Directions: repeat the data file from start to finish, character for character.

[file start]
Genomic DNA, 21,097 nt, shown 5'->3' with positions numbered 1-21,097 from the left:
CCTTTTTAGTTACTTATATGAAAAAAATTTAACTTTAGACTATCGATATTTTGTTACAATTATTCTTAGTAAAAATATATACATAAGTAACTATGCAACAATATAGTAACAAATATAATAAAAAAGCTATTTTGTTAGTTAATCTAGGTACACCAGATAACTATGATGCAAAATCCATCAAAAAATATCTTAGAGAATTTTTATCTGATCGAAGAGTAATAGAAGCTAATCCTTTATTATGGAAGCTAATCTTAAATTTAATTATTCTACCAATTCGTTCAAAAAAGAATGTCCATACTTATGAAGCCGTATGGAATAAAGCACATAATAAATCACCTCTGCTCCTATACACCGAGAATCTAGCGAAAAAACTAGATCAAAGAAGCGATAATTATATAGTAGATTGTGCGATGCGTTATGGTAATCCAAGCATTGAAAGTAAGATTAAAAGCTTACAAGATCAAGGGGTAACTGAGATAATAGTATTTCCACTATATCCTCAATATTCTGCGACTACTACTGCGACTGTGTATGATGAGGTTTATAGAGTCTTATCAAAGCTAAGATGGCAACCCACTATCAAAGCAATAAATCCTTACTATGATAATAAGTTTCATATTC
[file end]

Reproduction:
Genomic DNA, 21,097 nt, shown 5'->3' with positions numbered 1-21,097 from the left:
CCTTTTTAGTTACTTATATGAAAAAAATTTAACTTTAGACTATCGATATTTTGTTACAATTATTCTTAGTAAAAATATATACATAAGTAACTATGCAACAATATAGTAACAAATATAATAAAAAAGCTATTTTGTTAGTTAATCTAGGTACACCAGATAACTATGATGCAAAATCCATCAAAAAATATCTTAGAGAATTTTTATCTGATCGAAGAGTAATAGAAGCTAATCCTTTATTATGGAAGCTAATCTTAAATTTAATTATTCTACCAATTCGTTCAAAAAAGAATGTCCATACTTATGAAGCCGTATGGAATAAAGCACATAATAAATCACCTCTGCTCCTATACACCGAGAATCTAGCGAAAAAACTAGATCAAAGAAGCGATAATTATATAGTAGATTGTGCGATGCGTTATGGTAATCCAAGCATTGAAAGTAAGATTAAAAGCTTACAAGATCAAGGGGTAACTGAGATAATAGTATTTCCACTATATCCTCAATATTCTGCGACTACTACTGCGACTGTGTATGATGAGGTTTATAGAGTCTTATCAAAGCTAAGATGGCAACCCACTATCAAAGCAATAAATCCTTACTATGATAATAAGTTTCATATTC